Latin music has made vast contributions to many cultures and societies over time. This multifaceted genre encompasses a wide variety of sounds and styles that have evolved numerous times. The “Latin Craze” has captured many audiences throughout the history of Latin music and dance with its typically lustful and provocative nature, colorful melodies and various dance styles. The tango, in particular, is oftentimes associated with the late Argentinian composer Astor Piazzolla, one the greatest to ever compose that genre of music on such a large scale. What distinguishes him from his predecessors and contemporaries was his forward thinking and often controversial style of composition. In his later years, he launched an entirely new form of tango called nuevo tango. This was a style of tango that synthesized his two favorite genres of music: classical and jazz. The result was a new genre that was inventive and exotic.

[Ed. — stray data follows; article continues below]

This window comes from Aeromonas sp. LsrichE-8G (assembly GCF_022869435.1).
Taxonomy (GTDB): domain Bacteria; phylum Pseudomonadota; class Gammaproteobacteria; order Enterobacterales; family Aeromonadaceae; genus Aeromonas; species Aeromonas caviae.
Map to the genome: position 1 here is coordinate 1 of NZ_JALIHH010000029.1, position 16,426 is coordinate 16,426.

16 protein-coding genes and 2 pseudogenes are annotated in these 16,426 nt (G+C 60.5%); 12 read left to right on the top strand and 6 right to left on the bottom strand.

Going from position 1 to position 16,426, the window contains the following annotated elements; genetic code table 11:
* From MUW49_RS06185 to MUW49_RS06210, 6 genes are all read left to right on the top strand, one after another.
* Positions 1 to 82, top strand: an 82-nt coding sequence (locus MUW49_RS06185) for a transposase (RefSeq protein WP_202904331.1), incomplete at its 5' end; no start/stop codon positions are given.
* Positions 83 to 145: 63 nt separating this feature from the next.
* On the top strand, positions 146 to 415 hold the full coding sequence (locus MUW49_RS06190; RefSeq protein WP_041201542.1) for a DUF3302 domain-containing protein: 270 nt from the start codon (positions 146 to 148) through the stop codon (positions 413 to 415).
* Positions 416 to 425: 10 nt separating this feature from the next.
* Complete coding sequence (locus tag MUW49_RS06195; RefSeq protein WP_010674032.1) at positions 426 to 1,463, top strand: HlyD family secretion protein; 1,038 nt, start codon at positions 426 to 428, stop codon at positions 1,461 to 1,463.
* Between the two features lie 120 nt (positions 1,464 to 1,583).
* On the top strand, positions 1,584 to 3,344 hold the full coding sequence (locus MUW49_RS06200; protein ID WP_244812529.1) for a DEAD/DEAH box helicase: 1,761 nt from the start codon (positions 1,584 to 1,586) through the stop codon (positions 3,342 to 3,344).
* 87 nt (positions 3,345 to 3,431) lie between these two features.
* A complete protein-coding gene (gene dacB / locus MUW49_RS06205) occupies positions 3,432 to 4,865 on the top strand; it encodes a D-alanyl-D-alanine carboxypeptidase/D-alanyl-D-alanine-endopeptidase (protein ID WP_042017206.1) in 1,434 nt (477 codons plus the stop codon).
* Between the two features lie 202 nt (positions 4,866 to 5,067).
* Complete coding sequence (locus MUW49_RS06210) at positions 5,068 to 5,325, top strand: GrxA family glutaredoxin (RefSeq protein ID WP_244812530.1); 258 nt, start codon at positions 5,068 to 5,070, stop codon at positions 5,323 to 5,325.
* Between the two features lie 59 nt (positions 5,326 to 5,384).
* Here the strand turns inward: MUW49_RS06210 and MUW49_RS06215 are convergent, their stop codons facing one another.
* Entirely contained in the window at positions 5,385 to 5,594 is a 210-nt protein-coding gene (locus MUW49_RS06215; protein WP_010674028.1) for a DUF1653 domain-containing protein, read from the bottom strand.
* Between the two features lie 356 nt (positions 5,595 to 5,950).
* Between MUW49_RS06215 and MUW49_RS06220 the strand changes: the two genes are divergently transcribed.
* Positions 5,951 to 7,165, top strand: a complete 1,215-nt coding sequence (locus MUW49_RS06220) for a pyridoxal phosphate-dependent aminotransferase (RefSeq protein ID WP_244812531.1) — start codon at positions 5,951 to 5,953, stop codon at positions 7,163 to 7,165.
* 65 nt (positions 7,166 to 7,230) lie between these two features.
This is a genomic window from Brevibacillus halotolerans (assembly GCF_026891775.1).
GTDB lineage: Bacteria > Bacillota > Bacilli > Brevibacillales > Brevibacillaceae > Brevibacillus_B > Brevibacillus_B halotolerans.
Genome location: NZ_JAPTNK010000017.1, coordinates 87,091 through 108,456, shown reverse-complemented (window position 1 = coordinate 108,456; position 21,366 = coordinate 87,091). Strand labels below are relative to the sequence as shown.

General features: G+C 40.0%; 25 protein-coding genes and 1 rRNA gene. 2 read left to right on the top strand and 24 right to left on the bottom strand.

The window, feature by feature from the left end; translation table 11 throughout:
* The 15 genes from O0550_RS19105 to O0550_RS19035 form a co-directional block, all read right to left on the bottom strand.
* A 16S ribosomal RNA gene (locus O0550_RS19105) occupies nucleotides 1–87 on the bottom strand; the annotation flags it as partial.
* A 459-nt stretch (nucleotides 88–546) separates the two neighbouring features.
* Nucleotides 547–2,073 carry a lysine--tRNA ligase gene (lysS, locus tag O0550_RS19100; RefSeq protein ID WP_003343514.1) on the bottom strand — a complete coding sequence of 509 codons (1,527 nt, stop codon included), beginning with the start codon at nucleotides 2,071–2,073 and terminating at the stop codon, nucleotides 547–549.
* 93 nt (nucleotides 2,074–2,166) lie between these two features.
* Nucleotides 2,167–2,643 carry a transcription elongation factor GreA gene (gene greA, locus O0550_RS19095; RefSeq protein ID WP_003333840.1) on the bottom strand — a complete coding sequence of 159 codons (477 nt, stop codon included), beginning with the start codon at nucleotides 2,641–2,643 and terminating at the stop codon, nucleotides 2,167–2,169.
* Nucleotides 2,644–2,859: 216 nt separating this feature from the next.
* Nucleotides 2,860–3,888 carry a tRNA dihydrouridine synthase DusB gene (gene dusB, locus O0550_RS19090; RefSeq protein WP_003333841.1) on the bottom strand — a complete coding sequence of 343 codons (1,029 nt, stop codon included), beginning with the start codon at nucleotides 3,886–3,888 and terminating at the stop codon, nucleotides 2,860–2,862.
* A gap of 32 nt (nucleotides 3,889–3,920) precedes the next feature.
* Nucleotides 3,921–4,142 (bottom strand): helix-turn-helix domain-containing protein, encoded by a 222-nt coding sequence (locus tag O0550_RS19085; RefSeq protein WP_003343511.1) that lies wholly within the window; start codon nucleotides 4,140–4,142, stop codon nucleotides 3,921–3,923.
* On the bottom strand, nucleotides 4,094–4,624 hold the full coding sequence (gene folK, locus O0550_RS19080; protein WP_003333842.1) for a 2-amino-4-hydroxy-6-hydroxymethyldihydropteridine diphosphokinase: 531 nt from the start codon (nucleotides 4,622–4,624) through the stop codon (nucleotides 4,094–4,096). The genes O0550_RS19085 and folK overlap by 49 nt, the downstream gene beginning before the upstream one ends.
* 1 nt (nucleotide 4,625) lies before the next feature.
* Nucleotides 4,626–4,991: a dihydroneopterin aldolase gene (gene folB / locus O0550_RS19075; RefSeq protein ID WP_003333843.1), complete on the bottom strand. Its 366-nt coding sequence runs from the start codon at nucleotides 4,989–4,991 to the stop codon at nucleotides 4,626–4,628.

One of Piazzolla’s most well known works, Histoire du Tango, depicts the evolution and transformation of the tango. It begins with the tango’s early days in the late 19 th and early 20th centuries when it was perceived as something that was both dirty and low-class; next, the audience is introduced to its more appropriate version when it became accepted by the majority of the Argentinian people; finally, Piazzolla takes us to the later years when he added his own influence to the tango with hints of classical and jazz music. This thesis will discuss the music, people and events that influenced Piazzolla’s music, the evolution of the tango, take a close look at one of Piazzolla’s premiere works, Histoire du Tango for Flute and Guitar, and will expand to discuss the influences that this genre of music had on Western music and flute repertoire.
Sheila Molazadeh dspace.calstate.edu/.